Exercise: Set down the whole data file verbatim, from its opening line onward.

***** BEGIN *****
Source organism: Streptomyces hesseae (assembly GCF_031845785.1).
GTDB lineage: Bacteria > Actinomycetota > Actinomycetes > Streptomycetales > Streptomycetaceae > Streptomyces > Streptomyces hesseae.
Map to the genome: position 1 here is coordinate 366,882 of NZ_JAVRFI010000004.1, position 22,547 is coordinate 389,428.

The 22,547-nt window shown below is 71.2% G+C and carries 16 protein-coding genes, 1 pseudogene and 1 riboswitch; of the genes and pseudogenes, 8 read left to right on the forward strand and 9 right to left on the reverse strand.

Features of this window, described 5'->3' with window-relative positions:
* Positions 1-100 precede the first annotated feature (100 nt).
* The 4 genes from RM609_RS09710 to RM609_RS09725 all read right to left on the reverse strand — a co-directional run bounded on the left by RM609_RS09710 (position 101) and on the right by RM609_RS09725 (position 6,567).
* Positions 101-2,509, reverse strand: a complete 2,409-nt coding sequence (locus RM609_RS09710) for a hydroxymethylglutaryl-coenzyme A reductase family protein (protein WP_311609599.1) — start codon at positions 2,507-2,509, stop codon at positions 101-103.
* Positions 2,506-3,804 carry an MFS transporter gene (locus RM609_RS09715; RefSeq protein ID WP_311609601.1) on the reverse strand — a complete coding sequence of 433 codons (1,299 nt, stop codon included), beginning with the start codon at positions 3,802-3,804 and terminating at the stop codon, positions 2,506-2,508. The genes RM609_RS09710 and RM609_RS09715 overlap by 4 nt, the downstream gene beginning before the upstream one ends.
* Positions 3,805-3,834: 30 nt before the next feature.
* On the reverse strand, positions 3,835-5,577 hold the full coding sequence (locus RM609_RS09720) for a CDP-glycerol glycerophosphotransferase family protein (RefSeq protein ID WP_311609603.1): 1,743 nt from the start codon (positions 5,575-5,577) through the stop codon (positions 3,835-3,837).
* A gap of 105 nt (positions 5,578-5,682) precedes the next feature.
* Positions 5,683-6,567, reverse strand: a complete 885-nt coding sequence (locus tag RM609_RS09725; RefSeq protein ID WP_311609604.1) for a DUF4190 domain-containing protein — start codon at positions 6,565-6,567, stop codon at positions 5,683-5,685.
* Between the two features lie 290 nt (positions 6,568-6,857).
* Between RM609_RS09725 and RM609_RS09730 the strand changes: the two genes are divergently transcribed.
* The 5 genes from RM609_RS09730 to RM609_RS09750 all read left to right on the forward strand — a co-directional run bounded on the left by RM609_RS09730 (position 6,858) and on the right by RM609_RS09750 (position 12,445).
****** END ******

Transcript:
Source organism: Streptomyces hesseae (assembly GCF_031845785.1).
GTDB lineage: Bacteria > Actinomycetota > Actinomycetes > Streptomycetales > Streptomycetaceae > Streptomyces > Streptomyces hesseae.
Map to the genome: position 1 here is coordinate 366,882 of NZ_JAVRFI010000004.1, position 22,547 is coordinate 389,428.

The 22,547-nt window shown below is 71.2% G+C and carries 16 protein-coding genes, 1 pseudogene and 1 riboswitch; of the genes and pseudogenes, 8 read left to right on the forward strand and 9 right to left on the reverse strand.

Features of this window, described 5'->3' with window-relative positions:
* Positions 1-100 precede the first annotated feature (100 nt).
* The 4 genes from RM609_RS09710 to RM609_RS09725 all read right to left on the reverse strand — a co-directional run bounded on the left by RM609_RS09710 (position 101) and on the right by RM609_RS09725 (position 6,567).
* Positions 101-2,509, reverse strand: a complete 2,409-nt coding sequence (locus RM609_RS09710) for a hydroxymethylglutaryl-coenzyme A reductase family protein (protein WP_311609599.1) — start codon at positions 2,507-2,509, stop codon at positions 101-103.
* Positions 2,506-3,804 carry an MFS transporter gene (locus RM609_RS09715; RefSeq protein ID WP_311609601.1) on the reverse strand — a complete coding sequence of 433 codons (1,299 nt, stop codon included), beginning with the start codon at positions 3,802-3,804 and terminating at the stop codon, positions 2,506-2,508. The genes RM609_RS09710 and RM609_RS09715 overlap by 4 nt, the downstream gene beginning before the upstream one ends.
* Positions 3,805-3,834: 30 nt before the next feature.
* On the reverse strand, positions 3,835-5,577 hold the full coding sequence (locus RM609_RS09720) for a CDP-glycerol glycerophosphotransferase family protein (RefSeq protein ID WP_311609603.1): 1,743 nt from the start codon (positions 5,575-5,577) through the stop codon (positions 3,835-3,837).
* A gap of 105 nt (positions 5,578-5,682) precedes the next feature.
* Positions 5,683-6,567, reverse strand: a complete 885-nt coding sequence (locus tag RM609_RS09725; RefSeq protein ID WP_311609604.1) for a DUF4190 domain-containing protein — start codon at positions 6,565-6,567, stop codon at positions 5,683-5,685.
* Between the two features lie 290 nt (positions 6,568-6,857).
* Between RM609_RS09725 and RM609_RS09730 the strand changes: the two genes are divergently transcribed.
* The 5 genes from RM609_RS09730 to RM609_RS09750 all read left to right on the forward strand — a co-directional run bounded on the left by RM609_RS09730 (position 6,858) and on the right by RM609_RS09750 (position 12,445).